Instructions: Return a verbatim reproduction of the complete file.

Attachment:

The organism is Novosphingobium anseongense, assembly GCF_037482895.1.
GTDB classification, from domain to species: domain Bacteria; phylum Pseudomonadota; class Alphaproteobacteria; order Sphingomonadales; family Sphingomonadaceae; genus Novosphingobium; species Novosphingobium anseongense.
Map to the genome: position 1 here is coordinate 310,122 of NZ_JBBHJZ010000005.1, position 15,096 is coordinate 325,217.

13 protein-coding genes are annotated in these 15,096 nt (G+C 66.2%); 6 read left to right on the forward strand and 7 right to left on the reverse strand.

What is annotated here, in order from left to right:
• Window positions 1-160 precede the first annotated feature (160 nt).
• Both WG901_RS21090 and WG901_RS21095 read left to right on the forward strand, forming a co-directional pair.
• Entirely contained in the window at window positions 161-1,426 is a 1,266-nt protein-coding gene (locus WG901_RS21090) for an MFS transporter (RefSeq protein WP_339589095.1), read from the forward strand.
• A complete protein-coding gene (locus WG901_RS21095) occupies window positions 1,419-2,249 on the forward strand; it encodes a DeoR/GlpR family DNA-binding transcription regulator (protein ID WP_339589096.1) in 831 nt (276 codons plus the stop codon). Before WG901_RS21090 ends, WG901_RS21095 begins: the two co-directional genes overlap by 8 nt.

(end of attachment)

The organism is Novosphingobium anseongense, assembly GCF_037482895.1.
GTDB classification, from domain to species: domain Bacteria; phylum Pseudomonadota; class Alphaproteobacteria; order Sphingomonadales; family Sphingomonadaceae; genus Novosphingobium; species Novosphingobium anseongense.
Map to the genome: position 1 here is coordinate 310,122 of NZ_JBBHJZ010000005.1, position 15,096 is coordinate 325,217.

13 protein-coding genes are annotated in these 15,096 nt (G+C 66.2%); 6 read left to right on the forward strand and 7 right to left on the reverse strand.

What is annotated here, in order from left to right:
• Window positions 1-160 precede the first annotated feature (160 nt).
• Both WG901_RS21090 and WG901_RS21095 read left to right on the forward strand, forming a co-directional pair.
• Entirely contained in the window at window positions 161-1,426 is a 1,266-nt protein-coding gene (locus WG901_RS21090) for an MFS transporter (RefSeq protein WP_339589095.1), read from the forward strand.
• A complete protein-coding gene (locus WG901_RS21095) occupies window positions 1,419-2,249 on the forward strand; it encodes a DeoR/GlpR family DNA-binding transcription regulator (protein ID WP_339589096.1) in 831 nt (276 codons plus the stop codon). Before WG901_RS21090 ends, WG901_RS21095 begins: the two co-directional genes overlap by 8 nt.